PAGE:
Brashier feeds FIRE

May 31, 2009

By Levi MtJoy and Amanda King at North Campus Voice

CCAC student Christine “Christa” Brashier claimed her First Amendment rights were violated when administration halted her distribution of pamphlets promoting concealed handguns on campus and her attempts to form a club supporting the same concept.

Brashier, 24, an Allegheny Campus student who aspires to become an elementary school teacher and is enrolled in the CCAC/IUP Elementary Education Collaborative, accused CCAC May 27, 2009, of threatening free speech and prohibiting rights to organize a CCAC chapter of the group Students for Concealed Carry on Campus (SCCC).

“I won’t be told to sit down and shut up,” Brashier told the Voice in a phone interview.

Brashier is supported by the Foundation for Individual Rights in Education (FIRE), a non-partisan, non-profit Philadelphia-based organization. FIRE published a press release May 27, 2009, stating that Brashier “has been threatened with disciplinary action for her efforts.”

“We hope that once the public knows about the mistake the CCAC administration made in denying one of its students her First Amendment rights, CCAC will reverse its decision and Ms. Brashier will be free to engage in expressive activities on campus,” Robert Shibley, vice president of FIRE, told the Voice.

CCAC administrators were baffled by flying accusations and said Brashier’s First Amendment rights of free speech and assembly were not prohibited but rather she did not follow CCAC policy.

Anyone wishing to distribute printed materials on CCAC campuses must first obtain a stamp showing approval to distribute, and in order to form a club on any CCAC campus, formal paperwork must first be filed and approved.

“The Dean of Students and Office of Student Life at Allegheny were perfectly legitimate in asking her to cease and desist the distribution of pamphlets,” CCAC North Campus Diversity Officer and Professor of History, Dr. Helen Schlatterer told the Voice.

“Her actions were solicitous because she distributed pamphlets to recruit members for a CCAC campus chapter of SCCC that had not been officially established. That does not mean the college said she could not speak about it. It just means the distribution of materials and formation of a club or organization must be approved.”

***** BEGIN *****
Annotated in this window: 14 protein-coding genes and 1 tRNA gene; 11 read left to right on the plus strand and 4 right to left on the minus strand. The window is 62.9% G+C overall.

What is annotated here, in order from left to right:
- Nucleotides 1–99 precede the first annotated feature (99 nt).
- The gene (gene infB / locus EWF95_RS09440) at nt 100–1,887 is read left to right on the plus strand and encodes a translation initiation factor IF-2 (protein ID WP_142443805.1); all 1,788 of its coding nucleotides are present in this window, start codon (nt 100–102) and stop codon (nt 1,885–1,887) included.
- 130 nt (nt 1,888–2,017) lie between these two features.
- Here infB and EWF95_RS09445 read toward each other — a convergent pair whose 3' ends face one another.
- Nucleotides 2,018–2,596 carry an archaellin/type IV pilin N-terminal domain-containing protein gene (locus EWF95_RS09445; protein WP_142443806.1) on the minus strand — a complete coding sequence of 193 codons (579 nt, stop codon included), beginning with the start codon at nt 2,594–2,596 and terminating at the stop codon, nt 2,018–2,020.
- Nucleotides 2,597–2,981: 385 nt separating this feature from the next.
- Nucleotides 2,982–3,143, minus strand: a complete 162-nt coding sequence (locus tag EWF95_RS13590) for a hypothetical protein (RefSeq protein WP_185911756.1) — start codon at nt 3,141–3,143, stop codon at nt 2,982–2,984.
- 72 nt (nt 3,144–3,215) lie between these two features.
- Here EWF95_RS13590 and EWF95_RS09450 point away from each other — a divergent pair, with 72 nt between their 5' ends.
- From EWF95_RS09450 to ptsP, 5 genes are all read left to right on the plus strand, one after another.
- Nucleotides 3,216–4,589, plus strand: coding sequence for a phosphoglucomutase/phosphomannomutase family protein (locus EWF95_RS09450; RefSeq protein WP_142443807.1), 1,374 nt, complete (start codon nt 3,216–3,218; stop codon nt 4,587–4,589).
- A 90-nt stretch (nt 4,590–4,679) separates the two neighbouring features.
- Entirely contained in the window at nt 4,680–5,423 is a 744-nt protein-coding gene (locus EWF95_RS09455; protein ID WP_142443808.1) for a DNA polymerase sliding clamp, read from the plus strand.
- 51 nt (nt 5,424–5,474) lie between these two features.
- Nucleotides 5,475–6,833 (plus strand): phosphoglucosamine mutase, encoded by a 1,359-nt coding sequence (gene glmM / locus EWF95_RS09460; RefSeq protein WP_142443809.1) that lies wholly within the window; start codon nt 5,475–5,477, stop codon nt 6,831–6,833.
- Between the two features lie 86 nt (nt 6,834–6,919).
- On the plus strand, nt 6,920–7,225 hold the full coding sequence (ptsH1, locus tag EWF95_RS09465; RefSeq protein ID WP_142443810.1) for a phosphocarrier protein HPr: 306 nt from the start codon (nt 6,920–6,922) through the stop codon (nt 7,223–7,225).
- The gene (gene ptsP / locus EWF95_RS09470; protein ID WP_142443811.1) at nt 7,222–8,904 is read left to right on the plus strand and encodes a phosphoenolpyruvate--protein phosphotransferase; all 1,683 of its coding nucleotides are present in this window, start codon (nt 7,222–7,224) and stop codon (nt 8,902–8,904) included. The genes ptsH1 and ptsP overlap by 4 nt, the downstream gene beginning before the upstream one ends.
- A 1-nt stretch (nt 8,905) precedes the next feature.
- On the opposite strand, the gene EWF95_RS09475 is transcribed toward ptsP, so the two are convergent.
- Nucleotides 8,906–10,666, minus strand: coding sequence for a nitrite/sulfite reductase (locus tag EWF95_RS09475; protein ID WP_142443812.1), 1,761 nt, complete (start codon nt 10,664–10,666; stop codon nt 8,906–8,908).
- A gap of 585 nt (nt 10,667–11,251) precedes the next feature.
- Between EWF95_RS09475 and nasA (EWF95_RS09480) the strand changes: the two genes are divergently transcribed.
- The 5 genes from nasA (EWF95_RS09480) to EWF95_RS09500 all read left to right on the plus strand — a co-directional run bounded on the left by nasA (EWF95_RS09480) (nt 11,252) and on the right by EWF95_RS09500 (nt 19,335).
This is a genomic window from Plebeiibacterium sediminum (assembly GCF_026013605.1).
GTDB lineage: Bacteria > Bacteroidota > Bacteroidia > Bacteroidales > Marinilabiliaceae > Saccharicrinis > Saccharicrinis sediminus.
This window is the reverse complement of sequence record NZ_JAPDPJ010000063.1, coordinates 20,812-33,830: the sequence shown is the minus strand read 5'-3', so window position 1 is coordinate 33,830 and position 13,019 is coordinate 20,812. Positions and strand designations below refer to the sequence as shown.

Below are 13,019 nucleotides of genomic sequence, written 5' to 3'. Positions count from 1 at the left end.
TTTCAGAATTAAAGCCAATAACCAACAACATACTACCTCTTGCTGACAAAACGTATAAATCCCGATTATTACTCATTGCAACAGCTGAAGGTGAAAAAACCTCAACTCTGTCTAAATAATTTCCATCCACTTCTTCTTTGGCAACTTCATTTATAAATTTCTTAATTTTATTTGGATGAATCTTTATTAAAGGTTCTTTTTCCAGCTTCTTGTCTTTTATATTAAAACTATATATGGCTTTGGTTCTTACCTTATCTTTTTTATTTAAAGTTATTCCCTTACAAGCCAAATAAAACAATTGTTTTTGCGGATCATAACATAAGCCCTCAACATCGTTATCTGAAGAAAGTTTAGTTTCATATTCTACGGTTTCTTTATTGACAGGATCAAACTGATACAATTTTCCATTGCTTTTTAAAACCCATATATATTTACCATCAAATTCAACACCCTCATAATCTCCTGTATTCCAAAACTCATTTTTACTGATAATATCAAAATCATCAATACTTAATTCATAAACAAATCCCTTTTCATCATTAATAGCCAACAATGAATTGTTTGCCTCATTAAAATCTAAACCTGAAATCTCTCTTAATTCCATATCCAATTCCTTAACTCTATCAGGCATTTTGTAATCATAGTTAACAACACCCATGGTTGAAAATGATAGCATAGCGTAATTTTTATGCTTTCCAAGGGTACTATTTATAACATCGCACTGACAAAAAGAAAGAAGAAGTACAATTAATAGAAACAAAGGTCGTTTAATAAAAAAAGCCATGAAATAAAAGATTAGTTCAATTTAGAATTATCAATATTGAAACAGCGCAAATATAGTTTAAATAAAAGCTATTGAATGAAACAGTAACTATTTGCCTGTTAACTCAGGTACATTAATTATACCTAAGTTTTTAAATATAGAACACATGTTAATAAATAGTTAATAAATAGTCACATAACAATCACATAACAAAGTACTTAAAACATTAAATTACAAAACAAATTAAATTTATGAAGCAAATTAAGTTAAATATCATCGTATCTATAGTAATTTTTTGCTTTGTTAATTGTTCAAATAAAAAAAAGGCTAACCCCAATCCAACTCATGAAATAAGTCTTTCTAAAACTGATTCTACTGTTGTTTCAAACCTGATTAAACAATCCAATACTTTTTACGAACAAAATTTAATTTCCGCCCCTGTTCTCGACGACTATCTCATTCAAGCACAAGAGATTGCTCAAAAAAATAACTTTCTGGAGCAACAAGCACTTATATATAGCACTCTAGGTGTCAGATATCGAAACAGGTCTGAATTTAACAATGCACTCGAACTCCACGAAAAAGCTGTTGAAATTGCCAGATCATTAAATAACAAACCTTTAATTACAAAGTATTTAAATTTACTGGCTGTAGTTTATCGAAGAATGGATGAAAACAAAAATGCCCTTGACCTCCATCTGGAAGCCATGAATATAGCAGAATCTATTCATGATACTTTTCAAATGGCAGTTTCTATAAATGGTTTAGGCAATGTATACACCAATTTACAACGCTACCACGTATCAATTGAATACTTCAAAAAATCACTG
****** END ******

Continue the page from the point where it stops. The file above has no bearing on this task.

Brashier’s self-generated tri-fold pamphlets list her as the “Campus Leader,” feature a picture of a student holding a gun and incorporate CCAC’s name in direct affiliation with SCCC.

“Using the name of the college has a certain weight to it, and anything that has CCAC on it implies the college’s approval,” Schlatterer said.

Brashier stated on her Internet forum, “I work in an office, and have the ability to print things which in any campaign of any kind is useful. I’m also fairly handy with a computer, and pretty accurate with a firearm.”

Brashier told the Voice she has legally carried a Bersa Thunder .380 semi-automatic handgun since 2007 and has never had any lessons on gun handling or safety but plans to enroll in the fall.

When asked why she was so adamant about forming a club, she told the Voice, “I thought it would look nice on a college transcript.”

Nina Lyons, Director of Student Life at North Campus, said CCAC absolutely upholds First Amendment rights, including free discussion on the right to carry concealed weapons on campus, but distribution of materials and recruitment for a campus club that is not established is against college policy.

“Talking about it and doing it are two different things,” Lyons told the Voice. “When students come to me with interest in organizing clubs, I give them the paperwork and inform them of the process behind establishing a club.”

Brashier said she was “interrogated” by Allegheny Campus Dean of Student Development Yvonne Burns and Student Development Specialist Jean Snider about the pamphlets and was asked to destroy all copies.

Brashier also told the Voice she had been in contact with Burns and thought she would not be in violation when handing out material.

“Whether or not people believe that Burns told me that I had to destroy pamphlets and said that she would never recognize the group at CCAC really doesn’t matter,” Brashier told the Voice. “I have support now.”

Brashier wrote on Campaign for Liberty’s website, a non-profit 501c4 lobbying organization, that Burns “feels it is okay to trample a paying students first, second, and fifth amendment rights and threaten academic probation to keep students from discussing a cause she dislikes.”

Burns would not comment to the Voice about Brashier’s statements.

David Hoovler, CCAC Director of Public Relations told the Voice the college stands by its original statement that Brashier “never faced any disciplinary action from CCAC and remains in good standing at the College” and that “the student is welcome to follow the appropriate CCAC procedures to seek recognition of the proposed group as a student organization.”

Hoovler also reiterated to the Voice “CCAC does not have any intention to limit the student’s involvement in the group or her ability to discuss her own political viewpoint.”

Michael Stefanchik, Dean of Administration at North Campus, told the Voice that CCAC continues to uphold its current weapon policy and that the college’s stand on that policy is not likely to change.

Download file "Brashier feeds FIRE"

Schools: Community College of Allegheny County Cases: Community College of Allegheny County: Student Denied Right to Start Advocacy Organization